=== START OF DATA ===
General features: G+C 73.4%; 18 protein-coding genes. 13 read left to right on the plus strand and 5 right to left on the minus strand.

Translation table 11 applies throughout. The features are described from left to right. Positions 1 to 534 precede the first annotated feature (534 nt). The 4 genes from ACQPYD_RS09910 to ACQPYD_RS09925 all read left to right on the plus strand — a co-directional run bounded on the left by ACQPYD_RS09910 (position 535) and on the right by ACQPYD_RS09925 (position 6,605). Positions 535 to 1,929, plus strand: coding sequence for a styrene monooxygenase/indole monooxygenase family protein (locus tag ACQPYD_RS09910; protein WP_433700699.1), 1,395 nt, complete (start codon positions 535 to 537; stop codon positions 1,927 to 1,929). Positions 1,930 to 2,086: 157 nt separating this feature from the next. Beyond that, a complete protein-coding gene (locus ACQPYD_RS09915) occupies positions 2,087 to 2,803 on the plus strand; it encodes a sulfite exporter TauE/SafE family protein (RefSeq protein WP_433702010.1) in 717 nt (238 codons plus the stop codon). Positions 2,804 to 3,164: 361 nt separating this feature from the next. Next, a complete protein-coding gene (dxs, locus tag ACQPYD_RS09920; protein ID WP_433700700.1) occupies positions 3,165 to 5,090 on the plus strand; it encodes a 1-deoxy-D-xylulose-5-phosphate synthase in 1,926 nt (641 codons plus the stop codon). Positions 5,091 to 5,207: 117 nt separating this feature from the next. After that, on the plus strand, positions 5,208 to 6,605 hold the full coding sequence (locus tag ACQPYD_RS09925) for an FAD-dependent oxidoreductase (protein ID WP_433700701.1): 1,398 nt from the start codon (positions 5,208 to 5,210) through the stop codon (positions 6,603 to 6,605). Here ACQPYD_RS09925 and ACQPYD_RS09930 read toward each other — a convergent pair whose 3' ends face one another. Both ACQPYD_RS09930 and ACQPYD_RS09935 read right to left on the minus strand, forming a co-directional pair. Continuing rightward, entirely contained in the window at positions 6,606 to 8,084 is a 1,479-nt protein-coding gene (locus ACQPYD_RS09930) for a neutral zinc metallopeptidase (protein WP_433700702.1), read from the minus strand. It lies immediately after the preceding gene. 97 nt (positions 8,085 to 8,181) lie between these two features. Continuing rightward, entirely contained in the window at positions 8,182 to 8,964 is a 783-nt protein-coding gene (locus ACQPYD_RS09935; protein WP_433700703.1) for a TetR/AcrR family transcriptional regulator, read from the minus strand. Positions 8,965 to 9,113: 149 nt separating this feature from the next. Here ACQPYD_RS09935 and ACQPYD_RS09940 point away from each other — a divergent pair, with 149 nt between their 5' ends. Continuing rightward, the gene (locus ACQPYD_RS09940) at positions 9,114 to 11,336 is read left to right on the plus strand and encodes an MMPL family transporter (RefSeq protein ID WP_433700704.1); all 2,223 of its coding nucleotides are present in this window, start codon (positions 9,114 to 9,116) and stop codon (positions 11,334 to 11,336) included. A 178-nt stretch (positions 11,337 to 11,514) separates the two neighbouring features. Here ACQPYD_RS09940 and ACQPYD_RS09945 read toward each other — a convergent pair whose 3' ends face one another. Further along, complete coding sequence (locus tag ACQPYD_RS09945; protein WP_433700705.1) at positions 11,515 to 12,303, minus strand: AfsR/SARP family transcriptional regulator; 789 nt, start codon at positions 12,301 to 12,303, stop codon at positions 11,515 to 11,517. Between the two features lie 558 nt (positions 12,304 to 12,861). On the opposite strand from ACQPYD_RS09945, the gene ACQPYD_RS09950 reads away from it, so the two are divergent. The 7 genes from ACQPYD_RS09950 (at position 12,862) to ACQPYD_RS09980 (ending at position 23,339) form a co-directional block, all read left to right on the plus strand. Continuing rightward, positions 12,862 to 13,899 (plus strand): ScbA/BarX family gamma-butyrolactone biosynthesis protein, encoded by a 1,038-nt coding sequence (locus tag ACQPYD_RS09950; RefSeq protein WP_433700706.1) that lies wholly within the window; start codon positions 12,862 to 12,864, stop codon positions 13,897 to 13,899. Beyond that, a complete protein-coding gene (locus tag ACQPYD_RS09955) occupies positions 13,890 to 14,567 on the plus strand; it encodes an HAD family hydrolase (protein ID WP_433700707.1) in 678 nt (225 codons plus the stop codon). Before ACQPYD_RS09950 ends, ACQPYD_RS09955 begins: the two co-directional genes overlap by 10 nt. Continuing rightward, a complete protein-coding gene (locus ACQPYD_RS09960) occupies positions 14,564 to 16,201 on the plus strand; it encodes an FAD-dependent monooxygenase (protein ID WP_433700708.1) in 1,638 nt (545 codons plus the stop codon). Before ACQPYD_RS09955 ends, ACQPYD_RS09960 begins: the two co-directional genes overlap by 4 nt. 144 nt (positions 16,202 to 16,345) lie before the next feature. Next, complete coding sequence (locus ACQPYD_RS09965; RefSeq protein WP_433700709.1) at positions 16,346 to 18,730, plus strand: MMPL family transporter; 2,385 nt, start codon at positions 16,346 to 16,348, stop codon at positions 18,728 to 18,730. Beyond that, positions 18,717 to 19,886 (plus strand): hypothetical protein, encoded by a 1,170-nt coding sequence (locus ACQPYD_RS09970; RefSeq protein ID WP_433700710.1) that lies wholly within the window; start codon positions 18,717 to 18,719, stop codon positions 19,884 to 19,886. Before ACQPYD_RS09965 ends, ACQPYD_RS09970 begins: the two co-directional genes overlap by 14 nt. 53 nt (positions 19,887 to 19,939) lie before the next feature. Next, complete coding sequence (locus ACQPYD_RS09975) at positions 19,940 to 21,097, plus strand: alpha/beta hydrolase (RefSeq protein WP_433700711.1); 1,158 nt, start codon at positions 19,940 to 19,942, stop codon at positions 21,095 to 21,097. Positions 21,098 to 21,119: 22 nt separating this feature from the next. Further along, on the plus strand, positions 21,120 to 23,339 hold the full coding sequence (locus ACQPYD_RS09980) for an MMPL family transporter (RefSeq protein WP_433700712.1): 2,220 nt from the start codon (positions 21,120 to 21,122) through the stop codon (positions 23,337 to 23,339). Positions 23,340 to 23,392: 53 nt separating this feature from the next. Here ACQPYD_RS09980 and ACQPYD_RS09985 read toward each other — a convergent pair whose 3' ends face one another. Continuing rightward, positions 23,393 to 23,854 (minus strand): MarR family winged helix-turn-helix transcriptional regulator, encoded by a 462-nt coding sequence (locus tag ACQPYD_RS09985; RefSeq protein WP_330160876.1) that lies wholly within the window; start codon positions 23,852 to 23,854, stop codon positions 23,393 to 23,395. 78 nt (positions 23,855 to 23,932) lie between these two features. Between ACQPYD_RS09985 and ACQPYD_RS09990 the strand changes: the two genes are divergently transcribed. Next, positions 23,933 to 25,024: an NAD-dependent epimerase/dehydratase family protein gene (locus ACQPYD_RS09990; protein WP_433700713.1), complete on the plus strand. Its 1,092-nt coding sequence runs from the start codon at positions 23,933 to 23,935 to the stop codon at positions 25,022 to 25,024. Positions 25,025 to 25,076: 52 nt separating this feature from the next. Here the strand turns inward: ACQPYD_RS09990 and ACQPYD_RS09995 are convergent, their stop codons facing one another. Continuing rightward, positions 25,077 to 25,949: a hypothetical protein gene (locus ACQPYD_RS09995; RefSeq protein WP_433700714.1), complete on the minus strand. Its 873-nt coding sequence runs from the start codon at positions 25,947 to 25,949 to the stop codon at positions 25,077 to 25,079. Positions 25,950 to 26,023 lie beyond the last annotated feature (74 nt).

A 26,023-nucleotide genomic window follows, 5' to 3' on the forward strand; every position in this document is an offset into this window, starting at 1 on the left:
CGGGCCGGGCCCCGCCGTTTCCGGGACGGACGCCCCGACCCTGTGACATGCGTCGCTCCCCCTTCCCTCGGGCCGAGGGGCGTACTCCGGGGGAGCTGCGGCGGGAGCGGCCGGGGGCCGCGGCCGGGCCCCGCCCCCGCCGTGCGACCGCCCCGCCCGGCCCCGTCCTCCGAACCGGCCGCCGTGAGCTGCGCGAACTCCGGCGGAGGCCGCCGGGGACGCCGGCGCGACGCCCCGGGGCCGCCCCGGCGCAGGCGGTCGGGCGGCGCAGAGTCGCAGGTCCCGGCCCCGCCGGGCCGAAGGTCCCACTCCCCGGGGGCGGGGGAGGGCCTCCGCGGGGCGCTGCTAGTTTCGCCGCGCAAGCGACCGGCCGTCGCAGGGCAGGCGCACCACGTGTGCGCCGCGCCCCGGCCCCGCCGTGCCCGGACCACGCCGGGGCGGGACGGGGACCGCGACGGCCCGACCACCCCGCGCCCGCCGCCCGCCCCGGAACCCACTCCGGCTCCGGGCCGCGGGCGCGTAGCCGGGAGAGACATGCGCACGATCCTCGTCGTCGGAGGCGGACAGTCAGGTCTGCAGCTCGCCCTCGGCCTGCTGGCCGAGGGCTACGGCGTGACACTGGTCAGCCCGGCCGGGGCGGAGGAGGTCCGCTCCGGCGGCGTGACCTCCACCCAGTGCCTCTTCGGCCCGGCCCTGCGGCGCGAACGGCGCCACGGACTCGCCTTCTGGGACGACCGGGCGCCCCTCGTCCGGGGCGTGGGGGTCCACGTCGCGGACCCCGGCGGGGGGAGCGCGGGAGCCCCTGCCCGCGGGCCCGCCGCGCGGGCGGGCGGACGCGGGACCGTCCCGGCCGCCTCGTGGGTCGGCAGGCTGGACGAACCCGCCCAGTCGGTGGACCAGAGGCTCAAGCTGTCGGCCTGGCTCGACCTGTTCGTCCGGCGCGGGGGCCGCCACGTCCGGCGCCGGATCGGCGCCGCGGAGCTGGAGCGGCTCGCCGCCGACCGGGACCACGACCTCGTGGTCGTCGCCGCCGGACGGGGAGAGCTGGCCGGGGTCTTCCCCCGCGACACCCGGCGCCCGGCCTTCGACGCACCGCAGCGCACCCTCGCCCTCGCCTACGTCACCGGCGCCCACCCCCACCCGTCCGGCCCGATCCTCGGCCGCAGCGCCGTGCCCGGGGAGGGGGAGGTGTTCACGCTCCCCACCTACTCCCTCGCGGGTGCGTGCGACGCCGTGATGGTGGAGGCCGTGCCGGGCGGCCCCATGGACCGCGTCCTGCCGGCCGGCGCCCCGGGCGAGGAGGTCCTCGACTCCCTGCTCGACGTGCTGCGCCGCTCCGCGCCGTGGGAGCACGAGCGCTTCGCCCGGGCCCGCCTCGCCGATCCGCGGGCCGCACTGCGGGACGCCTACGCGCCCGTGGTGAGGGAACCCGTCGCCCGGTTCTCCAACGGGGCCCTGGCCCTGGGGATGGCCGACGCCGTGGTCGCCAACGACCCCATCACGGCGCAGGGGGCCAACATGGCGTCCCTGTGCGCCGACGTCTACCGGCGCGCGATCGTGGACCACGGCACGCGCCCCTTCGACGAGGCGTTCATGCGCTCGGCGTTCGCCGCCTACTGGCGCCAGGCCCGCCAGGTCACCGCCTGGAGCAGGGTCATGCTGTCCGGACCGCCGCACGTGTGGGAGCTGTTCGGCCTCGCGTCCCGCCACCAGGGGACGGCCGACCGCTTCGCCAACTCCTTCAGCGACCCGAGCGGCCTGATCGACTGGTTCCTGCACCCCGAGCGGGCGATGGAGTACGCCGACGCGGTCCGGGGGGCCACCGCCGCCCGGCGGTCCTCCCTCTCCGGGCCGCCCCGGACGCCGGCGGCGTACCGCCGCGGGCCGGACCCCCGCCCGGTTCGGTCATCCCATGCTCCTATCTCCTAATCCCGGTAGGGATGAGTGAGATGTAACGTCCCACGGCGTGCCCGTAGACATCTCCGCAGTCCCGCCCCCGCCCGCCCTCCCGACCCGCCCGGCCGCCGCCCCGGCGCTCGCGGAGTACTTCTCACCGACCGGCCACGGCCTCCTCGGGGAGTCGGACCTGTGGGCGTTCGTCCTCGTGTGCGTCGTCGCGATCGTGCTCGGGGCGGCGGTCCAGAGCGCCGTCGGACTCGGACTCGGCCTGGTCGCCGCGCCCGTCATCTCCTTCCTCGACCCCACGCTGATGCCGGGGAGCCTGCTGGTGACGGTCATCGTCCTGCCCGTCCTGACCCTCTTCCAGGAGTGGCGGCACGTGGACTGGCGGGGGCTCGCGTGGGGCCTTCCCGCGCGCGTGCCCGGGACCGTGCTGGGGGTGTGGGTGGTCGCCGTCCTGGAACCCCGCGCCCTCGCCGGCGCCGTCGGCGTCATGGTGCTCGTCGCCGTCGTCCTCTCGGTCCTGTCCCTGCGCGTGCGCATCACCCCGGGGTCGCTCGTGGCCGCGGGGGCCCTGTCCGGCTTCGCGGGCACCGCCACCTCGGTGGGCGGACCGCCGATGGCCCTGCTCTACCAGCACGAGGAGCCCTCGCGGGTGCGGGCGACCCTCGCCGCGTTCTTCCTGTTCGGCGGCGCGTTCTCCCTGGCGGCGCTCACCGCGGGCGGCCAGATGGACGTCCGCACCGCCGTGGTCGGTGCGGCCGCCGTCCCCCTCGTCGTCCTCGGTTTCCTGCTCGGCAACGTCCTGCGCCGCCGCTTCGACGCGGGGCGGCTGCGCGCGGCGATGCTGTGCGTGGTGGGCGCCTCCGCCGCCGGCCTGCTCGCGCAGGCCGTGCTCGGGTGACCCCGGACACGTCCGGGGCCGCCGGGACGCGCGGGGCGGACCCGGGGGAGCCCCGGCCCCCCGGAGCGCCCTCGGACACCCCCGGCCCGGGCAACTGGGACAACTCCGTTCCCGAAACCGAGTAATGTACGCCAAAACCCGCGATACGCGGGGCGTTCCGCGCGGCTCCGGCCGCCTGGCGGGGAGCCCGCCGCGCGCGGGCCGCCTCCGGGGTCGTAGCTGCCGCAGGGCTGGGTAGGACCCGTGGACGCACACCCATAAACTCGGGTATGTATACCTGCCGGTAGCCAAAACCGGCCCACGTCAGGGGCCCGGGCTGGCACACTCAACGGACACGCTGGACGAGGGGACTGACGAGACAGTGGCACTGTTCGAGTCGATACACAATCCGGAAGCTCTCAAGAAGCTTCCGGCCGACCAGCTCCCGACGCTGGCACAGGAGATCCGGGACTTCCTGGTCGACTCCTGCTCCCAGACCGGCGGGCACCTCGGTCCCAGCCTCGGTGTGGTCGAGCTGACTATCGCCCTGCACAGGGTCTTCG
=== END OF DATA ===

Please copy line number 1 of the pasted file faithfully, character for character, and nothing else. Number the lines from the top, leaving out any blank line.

General features: G+C 73.4%; 18 protein-coding genes. 13 read left to right on the plus strand and 5 right to left on the minus strand.